**EWMA Charts** are typically used when plotting continuous (can apply to attributes data) data to detect small changes over a small period of time. The moving average smooths the variation of time therefore should not be used when looking for a point that is outside of the process control limits.

The data must be obtained and plotted in sequential order. The data can be in subgroups or individual measurements. Since the data is smoothed it is used to predict performance in the next period of change or instability.

Most statistical software programs the capability and may offer the option to enter various "memory" and weight values. The most recent data point is given the most weight and as time progresses the weight of the older points decreases.

The term *exponentially* means that the weights of the older points decrease exponentially with time. Recall that CUSUM charts use equals weights for previous data points.

These charts are applicable when a I-MR or X-bar & R control chart appears out of control due to wear as would be the case on perishable tooling or dies.

This chart plots variable data and assumes a normal distribution; however, the chart is also fairly reliable with non-normal distributed data.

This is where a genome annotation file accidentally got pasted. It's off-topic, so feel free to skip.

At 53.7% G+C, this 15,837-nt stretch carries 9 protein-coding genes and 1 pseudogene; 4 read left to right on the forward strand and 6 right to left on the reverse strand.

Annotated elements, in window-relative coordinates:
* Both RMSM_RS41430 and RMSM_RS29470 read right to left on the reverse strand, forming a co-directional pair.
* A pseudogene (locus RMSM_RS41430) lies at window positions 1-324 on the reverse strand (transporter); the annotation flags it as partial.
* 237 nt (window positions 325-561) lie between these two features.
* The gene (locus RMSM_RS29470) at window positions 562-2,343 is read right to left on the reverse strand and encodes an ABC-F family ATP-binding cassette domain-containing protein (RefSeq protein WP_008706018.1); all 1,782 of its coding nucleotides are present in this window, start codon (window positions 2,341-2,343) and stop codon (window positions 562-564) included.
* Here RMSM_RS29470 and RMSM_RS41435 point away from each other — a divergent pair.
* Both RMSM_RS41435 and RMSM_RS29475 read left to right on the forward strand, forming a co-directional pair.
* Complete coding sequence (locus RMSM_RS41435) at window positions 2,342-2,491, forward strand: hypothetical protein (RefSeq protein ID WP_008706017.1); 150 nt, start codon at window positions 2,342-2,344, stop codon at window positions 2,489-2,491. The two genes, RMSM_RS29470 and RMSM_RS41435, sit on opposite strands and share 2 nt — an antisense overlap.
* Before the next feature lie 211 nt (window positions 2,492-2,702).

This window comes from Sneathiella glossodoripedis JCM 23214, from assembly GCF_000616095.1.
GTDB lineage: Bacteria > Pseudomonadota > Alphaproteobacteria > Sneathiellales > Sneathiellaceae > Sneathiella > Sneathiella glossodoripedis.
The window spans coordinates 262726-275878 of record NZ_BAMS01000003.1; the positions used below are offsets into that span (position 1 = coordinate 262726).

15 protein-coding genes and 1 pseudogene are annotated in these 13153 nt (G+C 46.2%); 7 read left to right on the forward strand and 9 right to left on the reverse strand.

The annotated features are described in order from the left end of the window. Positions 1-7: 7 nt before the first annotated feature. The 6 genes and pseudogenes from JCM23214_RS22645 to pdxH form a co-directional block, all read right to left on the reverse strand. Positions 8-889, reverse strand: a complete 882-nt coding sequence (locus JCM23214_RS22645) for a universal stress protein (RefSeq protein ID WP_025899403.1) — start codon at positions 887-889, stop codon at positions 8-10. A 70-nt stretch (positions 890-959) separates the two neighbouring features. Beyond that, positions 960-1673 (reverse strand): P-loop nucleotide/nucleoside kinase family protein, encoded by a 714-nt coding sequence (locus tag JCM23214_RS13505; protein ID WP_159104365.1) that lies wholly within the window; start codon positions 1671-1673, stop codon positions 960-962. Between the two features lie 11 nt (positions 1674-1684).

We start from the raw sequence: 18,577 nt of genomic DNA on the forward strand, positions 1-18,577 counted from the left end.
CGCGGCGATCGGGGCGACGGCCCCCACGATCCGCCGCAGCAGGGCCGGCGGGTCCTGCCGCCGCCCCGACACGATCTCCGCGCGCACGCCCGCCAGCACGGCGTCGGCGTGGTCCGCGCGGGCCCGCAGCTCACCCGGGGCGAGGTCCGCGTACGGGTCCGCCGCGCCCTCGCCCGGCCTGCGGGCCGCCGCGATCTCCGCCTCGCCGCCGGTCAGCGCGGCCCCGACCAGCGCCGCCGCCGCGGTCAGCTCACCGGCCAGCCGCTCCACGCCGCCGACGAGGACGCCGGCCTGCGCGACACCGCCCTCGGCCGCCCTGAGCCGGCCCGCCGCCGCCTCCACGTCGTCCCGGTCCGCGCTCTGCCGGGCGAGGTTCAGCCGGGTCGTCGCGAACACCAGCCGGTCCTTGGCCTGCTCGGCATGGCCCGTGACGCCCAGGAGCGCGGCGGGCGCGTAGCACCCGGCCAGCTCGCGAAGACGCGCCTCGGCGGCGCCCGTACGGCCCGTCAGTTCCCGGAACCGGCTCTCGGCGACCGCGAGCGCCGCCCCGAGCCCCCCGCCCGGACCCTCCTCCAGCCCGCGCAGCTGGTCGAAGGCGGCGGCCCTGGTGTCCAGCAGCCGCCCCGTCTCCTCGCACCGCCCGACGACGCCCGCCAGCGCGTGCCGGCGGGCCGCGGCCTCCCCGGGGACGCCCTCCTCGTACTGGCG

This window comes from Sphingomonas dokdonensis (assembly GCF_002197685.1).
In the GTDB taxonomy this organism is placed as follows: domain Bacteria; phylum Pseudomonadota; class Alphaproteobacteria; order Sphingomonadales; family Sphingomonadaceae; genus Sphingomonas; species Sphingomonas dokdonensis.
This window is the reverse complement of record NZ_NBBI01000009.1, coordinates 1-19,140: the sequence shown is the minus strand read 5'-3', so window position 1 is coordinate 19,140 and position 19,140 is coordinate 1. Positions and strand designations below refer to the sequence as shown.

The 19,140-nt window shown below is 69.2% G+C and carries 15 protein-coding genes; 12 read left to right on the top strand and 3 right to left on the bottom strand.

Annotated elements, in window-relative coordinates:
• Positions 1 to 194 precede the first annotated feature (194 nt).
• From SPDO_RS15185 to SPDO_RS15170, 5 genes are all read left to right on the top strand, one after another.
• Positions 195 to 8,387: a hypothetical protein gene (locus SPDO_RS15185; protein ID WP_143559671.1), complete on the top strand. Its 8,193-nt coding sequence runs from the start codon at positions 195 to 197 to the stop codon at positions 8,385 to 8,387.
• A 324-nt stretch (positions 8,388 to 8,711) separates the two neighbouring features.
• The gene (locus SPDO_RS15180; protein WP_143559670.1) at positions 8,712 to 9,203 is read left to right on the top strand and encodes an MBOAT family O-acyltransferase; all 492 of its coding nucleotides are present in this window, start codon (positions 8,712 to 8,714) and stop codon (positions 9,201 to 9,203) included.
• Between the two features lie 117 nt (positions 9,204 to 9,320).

*Why not just use an I-MR or X-bar & R chart?*

The I-MR and X-bar & R chart are used under the assumption that the mean is constant and observations are independent.

Tools and dies are going to wear and shifts in the performance are expected and this may be common cause variation in reality but showing up as special cause.

When the tool or die is replaced or adjusted, the control chart would exhibit the same pattern as before. This is case where there is correlation between consecutive points and the assumption of independent measurements is most likely violated.

In this case, the EWMA chart could show the pattern and make replacement schedules more predictable before there is a failure.

One note of caution is the EWMA chart monitors only the process mean other methods must be used to evaluate process variability.

The control limits can be calculated for EWMA charts but the formula is complex (not discussed here) and can be used in estimation or predictor of future performance.

This chart (or other moving averages) is frequently used in stock modeling software packages for analysts trying to predict the next day performance based on the last couple weeks or months of performance.

Stock price values are most often not totally independent observations as each day is based on a previous performance and outside factors and are often correlated between successive dates.

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